• Minnesota. Built by Government at Navy Yard, Washington, D. C. Launched December 1, 1855. Class: Screw steamer; frigate; wood. Sold to 'Thos. Butler & Co., Boston, Mass., 1901, for $25,738.38. Burned at Eastport, Me., for old junk. Put in commission May 2, 1861. Flagship in Hatteras Expedition, August 26-29, 1861. Attacked by C. S. S. Merrimack, Hampton Roads, March 8 and 9, 1862, defended herself but grounded. Floated March 10, 1862. In both attacks on Fort Fisher, December 24, 25, 1864, and January 13-15, 1865. Special service, 1867-68. Training ship, 1875-1895. Loaned to Naval Militia of Massachusetts, 1896-1900. Description
  • Minnetonka, see Naubuc.
  • Minnetonka. Built by Government at navy yard, Portsmouth, N. H. Launched July 3, 1867. Machinery contracted for with Woodruff & Beach, November 1, 1863, to be completed 12 months from that date. Class: Screw steamer; wood. Sold May, 1875, at Mare Island, Calif., for $23,650. Name changed to California, May 15, 1869. First went to sea October 7, 1870. Heavily sparred; steam auxiliary to sails. Description
  • Mississippi, see Connecticut.
  • Mississippi. Built by Government at navy yard, Philadelphia, Pa., 1839. Launched, May 5, 1841. Class: Side-wheel steamer; frigate; wood. Sunk at Port Hudson, Mississippi River, March 14, 1863; abandonded and blown up, Captain Melaneton Smith commanding. Total cost to end of fiscal year 1853, including repairs, $996,455.37. Commissioned in 1841. Flagship of Commodore M. C. Perry during Mexican War, 1846-1848. Flagship of Commodore M C. Perry, Japan expedition, 1853-1855. Flagship East Gulf Squadron, and one of the West Gulf Blockading Squadron, civil war, when sunk by the Confederate batteries at Port Hudson, La. Description
  • Missouri. Surrendered by the Confederates in the Red River at close of hostilities, June 3, 1865, to the Mississippi Squadron. Taken into United States Navy at Mound City, Ill. Class: Stern-wheel steamer; wood and iron. Hull sold at auction, November 29, 1865, at Mound City, Ill., to John Riley, for $2,100. November 23, 1865, the Missouri was at Mound City, Ill., waiting to be sold. The railroad iron forming her armor had been removed.Description
  • Mist. Purchased, January 21, 1865, at Cincinnati, Ohio, by Paymaster C. C. Jackson from J. A. Williamson and J. G. Isham. Class: Stern-wheel steamer; wood. Sold at auction, August 17, 1865, at Mound City, Ill., to C. C. Hutchinson, by Solomon A. Silver, for $11,500. Commissioned, March 2, 1865, at Mound City, Ill. The Mist  was purchased for the Mississippe Squadron. Description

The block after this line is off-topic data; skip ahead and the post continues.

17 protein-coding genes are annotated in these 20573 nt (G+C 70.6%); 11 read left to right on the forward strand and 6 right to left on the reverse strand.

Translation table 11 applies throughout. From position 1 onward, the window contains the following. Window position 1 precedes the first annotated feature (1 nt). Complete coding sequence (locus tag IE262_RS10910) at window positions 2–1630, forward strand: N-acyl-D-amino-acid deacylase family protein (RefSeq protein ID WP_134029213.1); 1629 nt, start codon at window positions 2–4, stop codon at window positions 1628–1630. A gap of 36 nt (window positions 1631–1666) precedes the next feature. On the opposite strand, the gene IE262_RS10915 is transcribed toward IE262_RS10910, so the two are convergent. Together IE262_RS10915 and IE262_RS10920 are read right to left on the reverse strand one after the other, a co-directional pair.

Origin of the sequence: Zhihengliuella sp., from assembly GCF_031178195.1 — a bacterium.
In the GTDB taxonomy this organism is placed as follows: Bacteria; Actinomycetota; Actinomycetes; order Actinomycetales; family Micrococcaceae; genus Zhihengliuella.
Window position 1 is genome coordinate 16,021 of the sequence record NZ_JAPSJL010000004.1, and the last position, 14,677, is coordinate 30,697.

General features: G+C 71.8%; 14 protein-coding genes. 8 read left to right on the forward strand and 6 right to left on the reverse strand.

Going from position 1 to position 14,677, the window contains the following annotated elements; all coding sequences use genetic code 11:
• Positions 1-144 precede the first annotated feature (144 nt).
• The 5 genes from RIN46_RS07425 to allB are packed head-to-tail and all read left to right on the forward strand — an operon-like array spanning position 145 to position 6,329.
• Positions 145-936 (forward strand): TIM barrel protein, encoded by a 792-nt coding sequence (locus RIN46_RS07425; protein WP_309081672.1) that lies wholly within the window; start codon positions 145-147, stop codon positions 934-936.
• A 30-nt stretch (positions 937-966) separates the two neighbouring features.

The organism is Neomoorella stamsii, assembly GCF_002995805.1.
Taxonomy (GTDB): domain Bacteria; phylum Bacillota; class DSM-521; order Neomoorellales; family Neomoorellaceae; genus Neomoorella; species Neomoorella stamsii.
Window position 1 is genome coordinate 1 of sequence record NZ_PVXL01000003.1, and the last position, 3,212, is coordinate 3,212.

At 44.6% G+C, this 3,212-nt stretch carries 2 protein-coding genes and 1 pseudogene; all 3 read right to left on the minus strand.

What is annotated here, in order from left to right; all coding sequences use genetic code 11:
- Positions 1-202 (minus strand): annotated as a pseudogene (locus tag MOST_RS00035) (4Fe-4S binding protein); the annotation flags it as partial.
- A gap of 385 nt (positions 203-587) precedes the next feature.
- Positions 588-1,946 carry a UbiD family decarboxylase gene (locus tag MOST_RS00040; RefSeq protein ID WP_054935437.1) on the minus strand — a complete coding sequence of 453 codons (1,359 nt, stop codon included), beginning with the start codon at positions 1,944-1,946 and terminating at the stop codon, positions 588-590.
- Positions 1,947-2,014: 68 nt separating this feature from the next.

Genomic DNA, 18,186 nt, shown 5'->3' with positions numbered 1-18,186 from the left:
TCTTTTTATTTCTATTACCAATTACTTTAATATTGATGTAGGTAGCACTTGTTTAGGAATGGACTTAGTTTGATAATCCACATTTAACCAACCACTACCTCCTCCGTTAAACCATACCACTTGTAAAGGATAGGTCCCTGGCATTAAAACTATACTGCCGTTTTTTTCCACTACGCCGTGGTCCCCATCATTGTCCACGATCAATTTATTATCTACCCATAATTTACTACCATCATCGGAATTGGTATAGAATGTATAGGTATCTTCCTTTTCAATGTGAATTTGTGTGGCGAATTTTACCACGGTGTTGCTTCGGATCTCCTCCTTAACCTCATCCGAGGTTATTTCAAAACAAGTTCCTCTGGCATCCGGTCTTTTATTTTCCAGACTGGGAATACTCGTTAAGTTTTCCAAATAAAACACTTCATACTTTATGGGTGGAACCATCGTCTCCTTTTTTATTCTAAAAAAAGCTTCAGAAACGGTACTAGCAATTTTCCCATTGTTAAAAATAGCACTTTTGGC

• Mistletoe. Purchased under the name of Restless by War Department. Transferred, September 30, 1862, from the War Department to the Mississippi Flotilla, at Cairo, Ill. Sold at public auction, November 29, 1865, at Mound City, Ill., by Solomon A. Silver, to S. Horner, for $2,950. September 2, 1863, used as a tug on Western rivers. Description

Ship names beginning with Mo to My

  • Moble,  see Tennessee.
  • Moccasin. Purchased under the name Hero, July 11, 1864, at Philadelphia, Pa., by Commodore C. K. Stribling, from S. & J. M. Flannagan. Built at Philadelphia. Class: Screw steamer; wood. Sold September 18, 1865, at Washington, D. C., to Treasury Department, for $12,600. Name changed to Moccasin,  July 25, 1864. Total cost of repairs while in naval service, $3,059.04. Commissioned July 14, 1864, at Philadelphia Navy Yard. Attached to North Atlantic Blockading Squadron. Description
  • Modoc. Built by contract with J. S. Underhill, New York, March, 1865. Screw steamer; lightdraft monitor. Broken up at New York by John Roach, for which he was paid, August 25, 1875, $2,568. June 15, 1869, name changed to Achilles; August 10, 1869, renamed Modoc. Total cost of repairs while in naval service was $3,059.04. Description
  • Mohawk. Purchased June 14, 1869, as the Caledonia. Class: Screw steamer; wood. Sold, July 12, 1864, at Philadelphia. Name changed from Caledonia to Mohawk on the date of purchase. Chartered in 1858 for Paraguay Expedition. Commissioned, September 19, 1859, at Brooklyn Navy Yard. Total cost of repairs while in the naval service was $23,495.08. Description
  • Mohican. Built at navy yard, Portsmouth, N. H.; machinery by Woodruff & Beach, Hartford, Conn. Launched February 15, 1859. Class: Screw steamer; wood. Rebuilt 1885, at Mare Island Navy Yard; in service, tender to Torpedo Fleet, Asiatic Station. Commissioned, November 29, 1859, at Portsmouth Navy Yard. Finally went out of commission, April 26, 1865, at Boston Navy Yard. Description
  • Mohongo. Built by contract with Zeno Secor & Co., New York, who furnished the hull, and Fulton Foundry, Jersey City, N. J., who furnished the machinery. Launched July 9, 1864. Class: Side-wheel steamer; iron; double-ender. Sold, Mare Island, November 17, 1870, to Harry Norton, for $30,000. Commissioned, May 23, 1865, at New York Navy Yard. Total cost of extra work and alterations and of repair while in naval service was $65,418.78. Description